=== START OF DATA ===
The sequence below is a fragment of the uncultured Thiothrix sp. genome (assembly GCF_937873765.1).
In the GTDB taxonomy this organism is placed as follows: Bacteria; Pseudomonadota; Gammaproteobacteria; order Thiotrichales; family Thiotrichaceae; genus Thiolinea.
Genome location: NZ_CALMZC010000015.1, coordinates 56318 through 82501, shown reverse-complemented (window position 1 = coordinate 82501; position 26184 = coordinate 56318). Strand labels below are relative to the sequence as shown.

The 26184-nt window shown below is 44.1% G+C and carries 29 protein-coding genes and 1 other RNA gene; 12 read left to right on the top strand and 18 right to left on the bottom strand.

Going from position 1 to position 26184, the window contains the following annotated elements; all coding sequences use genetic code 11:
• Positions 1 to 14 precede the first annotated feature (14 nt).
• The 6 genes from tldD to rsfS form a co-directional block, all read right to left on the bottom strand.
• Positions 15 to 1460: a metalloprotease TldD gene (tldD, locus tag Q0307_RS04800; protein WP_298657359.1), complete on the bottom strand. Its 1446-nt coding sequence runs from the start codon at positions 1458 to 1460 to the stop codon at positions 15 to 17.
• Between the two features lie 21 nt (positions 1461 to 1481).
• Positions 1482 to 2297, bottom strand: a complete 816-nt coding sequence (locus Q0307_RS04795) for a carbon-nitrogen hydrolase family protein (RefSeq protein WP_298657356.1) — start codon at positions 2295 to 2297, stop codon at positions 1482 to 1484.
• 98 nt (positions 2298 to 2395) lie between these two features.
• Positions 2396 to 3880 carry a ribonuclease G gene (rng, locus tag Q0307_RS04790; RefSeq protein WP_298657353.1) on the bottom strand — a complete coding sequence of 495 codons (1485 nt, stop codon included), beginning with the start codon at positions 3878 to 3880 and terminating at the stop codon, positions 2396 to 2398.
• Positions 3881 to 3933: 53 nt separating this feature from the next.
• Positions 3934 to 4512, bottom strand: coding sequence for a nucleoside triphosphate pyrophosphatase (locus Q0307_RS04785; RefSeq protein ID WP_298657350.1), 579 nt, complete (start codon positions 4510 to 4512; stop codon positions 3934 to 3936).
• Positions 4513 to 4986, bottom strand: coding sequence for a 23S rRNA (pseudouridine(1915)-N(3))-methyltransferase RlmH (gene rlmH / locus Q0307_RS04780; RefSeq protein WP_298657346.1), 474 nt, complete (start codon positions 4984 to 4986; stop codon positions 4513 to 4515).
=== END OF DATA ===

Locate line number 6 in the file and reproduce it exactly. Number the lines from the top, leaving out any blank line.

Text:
• Positions 1 to 14 precede the first annotated feature (14 nt).